Thảo nguyên Tagong (Lhagang) đất rộng người thưa. Ở dorm không phải nằm giường tầng không khí thoải mái hơn hẳn. Ở Tagong đa phần là người Tạng sinh sống, chỉ toàn là đồng cỏ và tu viện, ít cửa hàng quán xá. Có ng nói tới đã từng tới Lhagang cũng giống như đã từng tới Lhasa, còn mình thì cứ ngỡ là Mông Cổ.
A moutain top of the Tagong Grasslands (Sichuan, China) is the highest place I’ve ever been to. Tagong alititude is from 3,700m which is higher than the Fansipan peak of Vietnam. Alex said that there were no trees at this height, only grass.
We climbed a mountain across a river from 8 AM to 4 PM. We started very early when there were clouds over them, but when we reached the top, it was all sunny. My big toes didn’t hurt me much like the hike in Kangding. My feet surely preferred walking on the grass to on the rocks.
Was it the first time I crossed a hanging bridge? Alex wrote about it, “When a way begins that way, it can’t be bad ! The flow of the river was very strong, and the bridge was moving a bit under the steps”.
The sky was clear. The sun shined directly on us. I got sunburned on my hands where they were exposed to the sun. Alex’s neck was so red. We spent about half an hour on the top of the mountain chatting. I didn’t really wanna go down at all. Why was life made of choices? I was thinking hard almost every hour that I could live here in Sichuan forever and didn’t wanna come back to Vietnam. I preferred Ganzi than the Tagong Grassland.
Alex was very nice today, letting me walk slowly without rushing me. Each of us had 2 ice creams on the way back. I was breathing in ice and breathing out cream to encourage myself that the way wasn’t so long.
On the way back, we met a group of Tibetan women. They must be peasants. They were resting on a carpet or something like that and invited us to have some tea. As usual, they thought I was Chinese, but I explained that I came from Vietnam. They probably didn’t know where Vietnam was. I tried to talk to them in Chinese. Must have been the day when I spoke so many Chinese sentences.
We also met Gal on the way back. The Israeli guy said tomorrow he would go to Litang.
Had dinner by Alex’s choice like he did in Danba. But the food today wasn’t that good. It was too spicy for me.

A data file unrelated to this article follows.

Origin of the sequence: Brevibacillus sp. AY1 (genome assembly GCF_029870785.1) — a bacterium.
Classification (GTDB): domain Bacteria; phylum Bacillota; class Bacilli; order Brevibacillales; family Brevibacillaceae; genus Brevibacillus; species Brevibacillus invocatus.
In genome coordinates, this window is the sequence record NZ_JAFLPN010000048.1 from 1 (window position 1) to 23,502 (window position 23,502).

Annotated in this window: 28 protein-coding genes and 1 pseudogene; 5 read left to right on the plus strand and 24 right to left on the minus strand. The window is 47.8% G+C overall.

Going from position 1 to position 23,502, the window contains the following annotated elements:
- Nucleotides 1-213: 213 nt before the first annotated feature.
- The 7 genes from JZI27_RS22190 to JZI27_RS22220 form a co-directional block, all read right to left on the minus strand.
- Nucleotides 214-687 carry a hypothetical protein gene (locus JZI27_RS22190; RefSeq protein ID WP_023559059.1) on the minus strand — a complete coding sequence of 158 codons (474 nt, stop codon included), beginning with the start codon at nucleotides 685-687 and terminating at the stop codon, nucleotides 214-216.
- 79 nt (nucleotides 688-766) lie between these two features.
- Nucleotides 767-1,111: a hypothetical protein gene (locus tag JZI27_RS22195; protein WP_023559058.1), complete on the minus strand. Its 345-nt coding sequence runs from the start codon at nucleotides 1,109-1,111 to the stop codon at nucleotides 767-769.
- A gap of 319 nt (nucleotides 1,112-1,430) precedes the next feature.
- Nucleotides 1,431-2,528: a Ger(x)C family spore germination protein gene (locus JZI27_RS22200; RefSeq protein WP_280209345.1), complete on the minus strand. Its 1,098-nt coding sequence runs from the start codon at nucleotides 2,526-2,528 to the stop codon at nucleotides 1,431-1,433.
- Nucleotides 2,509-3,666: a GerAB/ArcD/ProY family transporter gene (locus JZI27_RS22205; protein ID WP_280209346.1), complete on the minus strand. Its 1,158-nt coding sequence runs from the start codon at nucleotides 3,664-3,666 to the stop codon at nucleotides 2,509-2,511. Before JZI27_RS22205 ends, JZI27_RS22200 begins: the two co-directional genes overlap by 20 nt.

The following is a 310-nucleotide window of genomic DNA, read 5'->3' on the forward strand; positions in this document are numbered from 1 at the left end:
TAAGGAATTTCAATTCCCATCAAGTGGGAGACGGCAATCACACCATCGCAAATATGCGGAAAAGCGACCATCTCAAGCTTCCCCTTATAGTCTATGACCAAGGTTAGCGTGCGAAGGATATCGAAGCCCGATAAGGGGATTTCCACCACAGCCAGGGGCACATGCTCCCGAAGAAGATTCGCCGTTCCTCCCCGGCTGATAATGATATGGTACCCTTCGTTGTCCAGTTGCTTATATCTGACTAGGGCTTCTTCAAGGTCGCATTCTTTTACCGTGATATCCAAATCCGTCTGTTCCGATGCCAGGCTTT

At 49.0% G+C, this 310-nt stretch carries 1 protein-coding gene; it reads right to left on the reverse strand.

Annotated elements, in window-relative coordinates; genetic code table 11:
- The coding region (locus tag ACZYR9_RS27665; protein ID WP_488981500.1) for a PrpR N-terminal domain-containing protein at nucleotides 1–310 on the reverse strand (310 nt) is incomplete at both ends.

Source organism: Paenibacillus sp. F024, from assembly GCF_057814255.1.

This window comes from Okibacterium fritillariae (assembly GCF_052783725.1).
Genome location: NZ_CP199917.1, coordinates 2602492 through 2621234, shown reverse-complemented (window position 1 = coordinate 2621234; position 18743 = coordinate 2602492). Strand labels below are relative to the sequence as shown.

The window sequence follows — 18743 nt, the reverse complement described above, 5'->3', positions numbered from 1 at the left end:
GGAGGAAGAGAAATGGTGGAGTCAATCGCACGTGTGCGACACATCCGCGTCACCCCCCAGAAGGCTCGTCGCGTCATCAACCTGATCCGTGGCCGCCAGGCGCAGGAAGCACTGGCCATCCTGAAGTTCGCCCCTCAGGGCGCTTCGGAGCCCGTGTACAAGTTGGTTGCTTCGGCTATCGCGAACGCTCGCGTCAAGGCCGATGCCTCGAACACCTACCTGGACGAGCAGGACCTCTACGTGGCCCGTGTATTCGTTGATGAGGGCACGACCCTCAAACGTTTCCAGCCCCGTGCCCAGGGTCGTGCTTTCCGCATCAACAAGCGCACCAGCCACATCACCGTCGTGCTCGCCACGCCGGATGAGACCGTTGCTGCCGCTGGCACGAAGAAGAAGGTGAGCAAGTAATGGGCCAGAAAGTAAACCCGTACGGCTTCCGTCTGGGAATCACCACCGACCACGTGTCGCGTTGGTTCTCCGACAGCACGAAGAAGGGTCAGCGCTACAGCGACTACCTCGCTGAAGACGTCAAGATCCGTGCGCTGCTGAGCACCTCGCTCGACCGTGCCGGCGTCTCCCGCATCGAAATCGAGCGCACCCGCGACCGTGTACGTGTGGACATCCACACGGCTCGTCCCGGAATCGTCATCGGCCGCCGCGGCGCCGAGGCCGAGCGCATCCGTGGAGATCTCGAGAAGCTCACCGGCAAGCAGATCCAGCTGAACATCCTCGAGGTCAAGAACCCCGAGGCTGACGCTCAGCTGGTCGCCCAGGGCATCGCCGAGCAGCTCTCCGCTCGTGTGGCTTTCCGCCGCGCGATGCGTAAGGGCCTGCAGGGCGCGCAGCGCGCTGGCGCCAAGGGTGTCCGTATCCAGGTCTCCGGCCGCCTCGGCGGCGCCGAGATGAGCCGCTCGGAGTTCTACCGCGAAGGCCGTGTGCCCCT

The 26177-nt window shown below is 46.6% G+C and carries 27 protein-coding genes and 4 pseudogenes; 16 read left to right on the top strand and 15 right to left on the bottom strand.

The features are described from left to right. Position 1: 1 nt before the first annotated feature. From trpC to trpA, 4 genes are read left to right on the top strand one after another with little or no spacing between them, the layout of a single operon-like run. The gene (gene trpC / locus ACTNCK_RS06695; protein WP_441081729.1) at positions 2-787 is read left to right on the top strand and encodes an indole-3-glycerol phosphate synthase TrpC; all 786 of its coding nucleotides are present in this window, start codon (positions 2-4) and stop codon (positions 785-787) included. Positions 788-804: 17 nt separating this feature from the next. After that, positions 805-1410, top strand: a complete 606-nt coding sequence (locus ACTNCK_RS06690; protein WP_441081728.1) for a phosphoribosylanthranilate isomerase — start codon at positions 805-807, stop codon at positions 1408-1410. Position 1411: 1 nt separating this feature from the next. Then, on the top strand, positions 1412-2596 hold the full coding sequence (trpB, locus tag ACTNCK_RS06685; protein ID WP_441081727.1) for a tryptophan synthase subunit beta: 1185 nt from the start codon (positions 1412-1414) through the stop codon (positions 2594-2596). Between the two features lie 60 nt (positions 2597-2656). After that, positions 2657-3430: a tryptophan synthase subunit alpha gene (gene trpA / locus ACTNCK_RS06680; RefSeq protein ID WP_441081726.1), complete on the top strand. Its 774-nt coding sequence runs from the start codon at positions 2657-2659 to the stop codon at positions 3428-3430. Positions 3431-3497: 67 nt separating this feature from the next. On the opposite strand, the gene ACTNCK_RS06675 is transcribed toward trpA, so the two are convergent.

Ganzi had a lot of barbecued carts on the sidewalks. We had beer with some barbecued food in front of a house. I liked it. I saw some Western backpackers copy us.
Back to the hotel, we did some back massage to each other before going to sleep. Those people here treated guests like prisoners. Noise was everywhere. It was hard to sleep well. I had a dream. I dreamed way too much in China than in Vietnam.
I heard fireworks again. Unluckily, there were no stars in the sky at night.
As the hotel owner told us to go to the Zhonglu Tibetan Village at 8 AM, we went downstairs on time. However, we had to wait for 1 hour for an Aussie couple.
The Aussie couple were old, but they were nice. They talked to us a lot, about their trips to Eastern Europe and Mongolia, and many things else. Alex even talked to them about his robot work and science.
I liked the hike today a lot. The sky was clear. It was sunny. I preferred the sun to the clouds. I envied the Aussie woman who told me she moved out of London at 21 and traveled a lot. I wish I could travel that much.
We got back to Danba around 1:30 PM then went to see what I thought the famous Suopo Watchtowers. Didn’t cross a dangerous bridge because it was unlikely that we could climb those watchtowers. We talked to a young Austrian couple on the way back to the hotel.
On the road to the center in the evening, a Chinese guy came talking to me in English. He said he was traveling from Hunan and was studying architecture. A nice guy indeed. He also showed me where to buy a mosquito racket. Actually, I didn’t intend to buy any. Just wanted to make Alex see it.